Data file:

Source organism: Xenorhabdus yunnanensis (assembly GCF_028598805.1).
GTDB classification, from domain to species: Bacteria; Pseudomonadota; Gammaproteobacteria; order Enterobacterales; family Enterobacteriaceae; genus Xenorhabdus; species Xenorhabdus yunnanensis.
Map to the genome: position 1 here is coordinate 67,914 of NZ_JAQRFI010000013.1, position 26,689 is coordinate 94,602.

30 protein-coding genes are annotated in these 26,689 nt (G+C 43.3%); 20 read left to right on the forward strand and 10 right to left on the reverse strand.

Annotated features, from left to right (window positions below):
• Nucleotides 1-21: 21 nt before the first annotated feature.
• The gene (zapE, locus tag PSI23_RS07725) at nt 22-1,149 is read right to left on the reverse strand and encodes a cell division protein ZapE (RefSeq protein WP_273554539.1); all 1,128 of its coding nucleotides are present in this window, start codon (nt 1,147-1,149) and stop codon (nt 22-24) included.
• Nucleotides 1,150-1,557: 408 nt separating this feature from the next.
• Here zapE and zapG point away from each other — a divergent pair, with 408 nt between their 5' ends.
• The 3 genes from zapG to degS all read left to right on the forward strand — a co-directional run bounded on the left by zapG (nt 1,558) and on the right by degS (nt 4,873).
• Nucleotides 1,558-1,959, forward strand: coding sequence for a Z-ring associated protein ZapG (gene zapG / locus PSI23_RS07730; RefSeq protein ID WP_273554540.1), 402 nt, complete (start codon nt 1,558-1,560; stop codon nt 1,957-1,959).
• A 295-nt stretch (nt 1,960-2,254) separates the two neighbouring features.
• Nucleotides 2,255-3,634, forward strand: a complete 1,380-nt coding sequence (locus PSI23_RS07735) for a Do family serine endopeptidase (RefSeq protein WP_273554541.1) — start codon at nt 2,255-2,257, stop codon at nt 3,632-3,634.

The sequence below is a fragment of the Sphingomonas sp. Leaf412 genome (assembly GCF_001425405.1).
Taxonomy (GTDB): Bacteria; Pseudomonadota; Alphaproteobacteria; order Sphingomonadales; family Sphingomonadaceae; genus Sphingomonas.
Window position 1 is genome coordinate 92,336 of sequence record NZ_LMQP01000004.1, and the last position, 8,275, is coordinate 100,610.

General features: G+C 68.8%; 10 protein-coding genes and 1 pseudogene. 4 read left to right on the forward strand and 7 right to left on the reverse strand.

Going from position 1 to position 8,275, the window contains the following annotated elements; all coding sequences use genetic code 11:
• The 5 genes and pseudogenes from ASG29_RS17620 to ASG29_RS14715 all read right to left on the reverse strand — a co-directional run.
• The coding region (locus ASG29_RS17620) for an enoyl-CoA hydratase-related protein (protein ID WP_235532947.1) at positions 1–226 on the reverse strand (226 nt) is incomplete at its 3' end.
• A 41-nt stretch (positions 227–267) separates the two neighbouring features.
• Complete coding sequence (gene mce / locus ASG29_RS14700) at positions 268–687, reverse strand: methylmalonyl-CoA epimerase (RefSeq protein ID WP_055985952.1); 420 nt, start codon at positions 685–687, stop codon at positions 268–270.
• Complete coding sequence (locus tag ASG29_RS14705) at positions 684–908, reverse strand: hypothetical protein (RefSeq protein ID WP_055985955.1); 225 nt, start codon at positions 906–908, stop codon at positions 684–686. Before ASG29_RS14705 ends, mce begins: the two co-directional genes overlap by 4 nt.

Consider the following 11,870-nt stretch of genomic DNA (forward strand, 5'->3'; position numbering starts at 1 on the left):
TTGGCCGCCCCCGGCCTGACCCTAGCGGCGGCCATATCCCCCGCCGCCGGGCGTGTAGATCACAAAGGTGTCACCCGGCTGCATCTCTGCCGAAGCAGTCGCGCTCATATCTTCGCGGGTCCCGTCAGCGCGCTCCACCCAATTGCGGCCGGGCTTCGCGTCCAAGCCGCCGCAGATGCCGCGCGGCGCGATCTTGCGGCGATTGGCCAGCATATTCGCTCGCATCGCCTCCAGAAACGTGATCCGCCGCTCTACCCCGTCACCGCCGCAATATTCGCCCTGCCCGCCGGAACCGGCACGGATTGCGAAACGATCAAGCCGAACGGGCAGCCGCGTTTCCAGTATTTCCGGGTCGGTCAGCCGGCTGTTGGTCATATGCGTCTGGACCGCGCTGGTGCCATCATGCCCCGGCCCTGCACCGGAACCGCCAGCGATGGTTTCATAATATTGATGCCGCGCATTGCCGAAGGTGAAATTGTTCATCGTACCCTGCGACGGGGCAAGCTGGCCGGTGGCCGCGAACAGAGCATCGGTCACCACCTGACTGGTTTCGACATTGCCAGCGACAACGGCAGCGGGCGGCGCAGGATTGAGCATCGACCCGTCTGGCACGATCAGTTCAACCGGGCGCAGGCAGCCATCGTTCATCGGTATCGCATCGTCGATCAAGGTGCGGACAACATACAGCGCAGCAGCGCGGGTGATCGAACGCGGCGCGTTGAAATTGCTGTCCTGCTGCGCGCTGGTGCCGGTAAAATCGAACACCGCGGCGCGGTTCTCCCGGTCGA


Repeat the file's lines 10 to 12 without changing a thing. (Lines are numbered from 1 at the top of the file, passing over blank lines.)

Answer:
• The 3 genes from zapG to degS all read left to right on the forward strand — a co-directional run bounded on the left by zapG (nt 1,558) and on the right by degS (nt 4,873).
• Nucleotides 1,558-1,959, forward strand: coding sequence for a Z-ring associated protein ZapG (gene zapG / locus PSI23_RS07730; RefSeq protein ID WP_273554540.1), 402 nt, complete (start codon nt 1,558-1,560; stop codon nt 1,957-1,959).
• A 295-nt stretch (nt 1,960-2,254) separates the two neighbouring features.